BMW R ninet Racer S

Sorted chas­sis + char­ac­ter­ful mo­tor = qual­ity retro

Motorcycle News (UK) - - Road Test -

With five bikes now bear­ing the name, the R ninet has gone from be­ing a sin­gle, niche model into a fam­ily of ma­chines. This one – the Racer – is the sporty ver­sion but uses the same lower-spec 43mm forks and ax­i­al­mount Brembo as the naked Pure and the soft-road Ur­ban G/S and Scram­bler.

De­spite the com­pro­mises of a cross­model plat­form, the R ninet feels to­tally sorted. The chas­sis has nim­ble, com­mu­nica­tive steer­ing and peer­less sta­bil­ity. Long and low, the Racer gives con­fi­dence to push to the limit of its mod­est ground clear­ance. BMW didn’t have to give the bike such an ac­com­plished chas­sis to ap­peal to its tar­get mar­ket, but we’re glad they did.

For many, the looks of the Racer will be enough. It’s a good ex­am­ple of sym­pa­thetic parts-bin en­gi­neer­ing. The tank (now steel rather than ally) and tail piece have al­ready been seen on the orig­i­nal R ninet, as have the head­light and clocks. The only new cos­metic parts are the fair­ing with its well-formed mounts and mir­rors which mount in­side the sub­frame, plus new bars and rearsets. But thanks to the qual­ity of its de­sign and ex­e­cu­tion, and the BMW Mo­tor­sport paintjob, it all hangs to­gether, es­pe­cially when it’s com­ple­mented by the spoked wheels of this S model.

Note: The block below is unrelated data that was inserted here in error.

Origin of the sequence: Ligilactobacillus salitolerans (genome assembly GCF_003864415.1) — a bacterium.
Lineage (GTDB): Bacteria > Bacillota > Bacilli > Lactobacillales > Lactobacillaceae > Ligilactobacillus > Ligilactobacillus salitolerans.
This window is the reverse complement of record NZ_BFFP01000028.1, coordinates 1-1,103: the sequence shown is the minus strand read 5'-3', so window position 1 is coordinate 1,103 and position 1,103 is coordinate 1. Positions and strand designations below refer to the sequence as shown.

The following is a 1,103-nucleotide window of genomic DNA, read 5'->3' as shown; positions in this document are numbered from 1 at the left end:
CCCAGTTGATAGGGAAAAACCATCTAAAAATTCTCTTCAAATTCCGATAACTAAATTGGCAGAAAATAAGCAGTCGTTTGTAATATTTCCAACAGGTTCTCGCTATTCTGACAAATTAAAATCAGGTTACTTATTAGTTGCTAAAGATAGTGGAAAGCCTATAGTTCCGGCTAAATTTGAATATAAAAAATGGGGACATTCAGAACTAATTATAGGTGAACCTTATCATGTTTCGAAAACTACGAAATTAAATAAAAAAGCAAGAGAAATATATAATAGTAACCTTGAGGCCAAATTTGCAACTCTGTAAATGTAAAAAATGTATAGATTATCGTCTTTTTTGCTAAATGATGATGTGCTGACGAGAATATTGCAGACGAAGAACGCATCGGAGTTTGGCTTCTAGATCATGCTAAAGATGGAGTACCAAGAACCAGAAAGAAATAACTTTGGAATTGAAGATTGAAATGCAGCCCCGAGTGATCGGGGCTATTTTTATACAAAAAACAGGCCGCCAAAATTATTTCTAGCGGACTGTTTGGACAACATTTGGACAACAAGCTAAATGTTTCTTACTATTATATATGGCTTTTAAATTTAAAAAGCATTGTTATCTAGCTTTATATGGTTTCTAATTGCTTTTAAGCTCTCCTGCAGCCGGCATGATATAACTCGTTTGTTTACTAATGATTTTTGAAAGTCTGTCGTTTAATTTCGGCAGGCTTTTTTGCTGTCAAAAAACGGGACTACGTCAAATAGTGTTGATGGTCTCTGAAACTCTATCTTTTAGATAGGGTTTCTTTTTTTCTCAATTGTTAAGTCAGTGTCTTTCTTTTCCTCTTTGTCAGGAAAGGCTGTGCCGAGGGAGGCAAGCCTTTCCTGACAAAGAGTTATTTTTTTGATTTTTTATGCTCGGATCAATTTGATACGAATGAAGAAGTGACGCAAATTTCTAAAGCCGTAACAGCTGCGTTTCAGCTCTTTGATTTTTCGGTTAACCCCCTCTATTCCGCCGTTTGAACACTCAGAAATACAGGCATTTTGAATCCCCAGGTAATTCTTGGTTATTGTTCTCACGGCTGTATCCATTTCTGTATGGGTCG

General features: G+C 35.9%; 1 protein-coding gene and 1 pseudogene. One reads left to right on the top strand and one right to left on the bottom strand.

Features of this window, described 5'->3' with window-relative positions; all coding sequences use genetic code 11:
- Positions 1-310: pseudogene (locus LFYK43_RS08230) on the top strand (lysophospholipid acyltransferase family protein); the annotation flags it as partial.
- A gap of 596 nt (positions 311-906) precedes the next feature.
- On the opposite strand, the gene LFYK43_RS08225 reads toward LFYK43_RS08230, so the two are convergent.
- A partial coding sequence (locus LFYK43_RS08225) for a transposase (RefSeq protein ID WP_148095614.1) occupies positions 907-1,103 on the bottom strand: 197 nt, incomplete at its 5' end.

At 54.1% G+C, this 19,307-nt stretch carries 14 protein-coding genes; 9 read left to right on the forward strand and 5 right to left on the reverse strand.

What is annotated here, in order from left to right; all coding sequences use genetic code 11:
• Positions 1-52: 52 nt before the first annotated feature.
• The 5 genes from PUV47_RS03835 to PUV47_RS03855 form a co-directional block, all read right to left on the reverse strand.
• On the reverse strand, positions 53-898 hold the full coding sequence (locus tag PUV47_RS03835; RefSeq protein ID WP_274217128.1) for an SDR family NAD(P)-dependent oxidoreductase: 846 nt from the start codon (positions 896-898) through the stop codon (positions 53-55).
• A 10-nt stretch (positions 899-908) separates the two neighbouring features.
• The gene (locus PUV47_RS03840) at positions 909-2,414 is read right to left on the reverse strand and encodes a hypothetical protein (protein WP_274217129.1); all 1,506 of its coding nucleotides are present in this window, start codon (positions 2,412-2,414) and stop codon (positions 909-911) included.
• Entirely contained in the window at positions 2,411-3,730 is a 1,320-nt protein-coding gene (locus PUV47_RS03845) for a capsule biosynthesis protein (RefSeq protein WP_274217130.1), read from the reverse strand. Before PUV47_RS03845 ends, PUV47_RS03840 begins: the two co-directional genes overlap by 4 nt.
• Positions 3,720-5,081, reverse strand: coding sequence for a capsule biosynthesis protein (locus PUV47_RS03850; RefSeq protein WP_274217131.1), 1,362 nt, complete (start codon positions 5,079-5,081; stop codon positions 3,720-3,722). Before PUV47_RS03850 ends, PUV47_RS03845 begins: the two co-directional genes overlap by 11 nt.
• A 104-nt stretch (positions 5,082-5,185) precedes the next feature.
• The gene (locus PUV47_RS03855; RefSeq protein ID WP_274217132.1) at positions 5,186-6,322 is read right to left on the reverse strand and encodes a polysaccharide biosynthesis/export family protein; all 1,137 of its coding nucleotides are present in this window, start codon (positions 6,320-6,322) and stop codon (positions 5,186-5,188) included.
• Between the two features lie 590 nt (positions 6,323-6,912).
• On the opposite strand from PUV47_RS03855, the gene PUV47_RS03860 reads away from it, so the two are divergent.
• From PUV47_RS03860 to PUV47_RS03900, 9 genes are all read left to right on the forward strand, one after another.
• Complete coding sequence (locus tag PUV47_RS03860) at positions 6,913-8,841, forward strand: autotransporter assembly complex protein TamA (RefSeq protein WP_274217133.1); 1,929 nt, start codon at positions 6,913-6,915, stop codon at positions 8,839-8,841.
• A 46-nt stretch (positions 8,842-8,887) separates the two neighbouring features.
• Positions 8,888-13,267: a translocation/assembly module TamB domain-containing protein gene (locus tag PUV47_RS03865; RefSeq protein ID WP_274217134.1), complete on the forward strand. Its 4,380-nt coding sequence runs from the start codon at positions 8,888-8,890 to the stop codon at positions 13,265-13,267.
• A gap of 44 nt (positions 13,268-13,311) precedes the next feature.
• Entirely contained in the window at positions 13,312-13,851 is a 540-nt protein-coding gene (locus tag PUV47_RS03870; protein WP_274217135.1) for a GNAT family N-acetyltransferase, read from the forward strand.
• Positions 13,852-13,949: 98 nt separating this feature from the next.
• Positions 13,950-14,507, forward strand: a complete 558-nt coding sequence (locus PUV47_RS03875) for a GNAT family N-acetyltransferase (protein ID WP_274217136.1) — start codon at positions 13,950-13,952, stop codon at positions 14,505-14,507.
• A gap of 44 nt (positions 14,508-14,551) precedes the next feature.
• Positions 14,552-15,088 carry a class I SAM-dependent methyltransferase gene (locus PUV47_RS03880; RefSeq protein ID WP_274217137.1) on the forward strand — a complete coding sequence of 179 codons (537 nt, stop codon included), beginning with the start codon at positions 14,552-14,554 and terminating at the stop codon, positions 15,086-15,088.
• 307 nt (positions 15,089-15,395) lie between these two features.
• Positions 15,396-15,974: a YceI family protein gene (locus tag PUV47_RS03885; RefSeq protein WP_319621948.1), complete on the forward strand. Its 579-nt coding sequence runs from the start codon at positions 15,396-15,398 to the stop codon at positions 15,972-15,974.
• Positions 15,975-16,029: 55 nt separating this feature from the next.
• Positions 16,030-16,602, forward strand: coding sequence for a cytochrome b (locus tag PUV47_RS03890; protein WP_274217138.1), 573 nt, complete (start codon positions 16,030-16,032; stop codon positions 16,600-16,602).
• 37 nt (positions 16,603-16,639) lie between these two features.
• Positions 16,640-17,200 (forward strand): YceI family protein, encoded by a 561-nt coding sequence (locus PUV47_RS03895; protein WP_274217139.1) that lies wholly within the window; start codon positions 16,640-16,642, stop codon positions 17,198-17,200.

Sit­ting on the BMW’S solo seat, those bars are a long way away. At 94cm, the Racer has the long­est sad­dle-to-bar dis­tance of any bike here and al­though the bars are higher than the Yamaha’s, they force you into a counter-in­tu­itive po­si­tion which takes its toll on your wrists, fore­arms and neck. The stretched-out na­ture of the bike also ex­poses the dif­fi­culty of twist­ing the R ninet’s long-ac­tion throt­tle to the stop.

But when you can, you’re re­warded with an in­ter­est­ing mo­tor that’s at odds with the myth that any bike com­ply­ing with Euro 4 reg­u­la­tions is neutered – that 1170cc Boxer twin is full of good vi­bra­tions. Start it up, lift the bike off the tooshort side­stand and the lon­gi­tu­di­nal crank means the bike rocks as you blip the throt­tle.

The thump­ing of its unique con­fig­u­ra­tion (both pis­tons go in and out at the same time) means plenty of vibes – but they’re never in­tru­sive and just add to the char­ac­ter, as does the step in power be­tween 6000 and 8000rpm. But the gear­box isn’t as sweet as the Yamaha’s and isn’t helped by the ex­tra in­er­tia of the shaft drive and the long throt­tle, which hand­i­caps clutch-less gearchanges.

The Racer is a cred­i­ble mo­tor­cy­cle which, like the Abarth, is com­pro­mised by its rid­ing po­si­tion. But if you do lots of flow­ing A and B-road rid­ing, with the odd bit of pos­ing at pub meets it could be just what you’re af­ter. Just have an ex­tended test ride be­fore you sign on the line.

‘The chas­sis is com­mu­nica­tive and sta­bil­ity is peer­less’

R ninet’s ba­sic forks still pro­vide am­ple feed­back It’s the most soul­ful ma­chine of any of the four we tested

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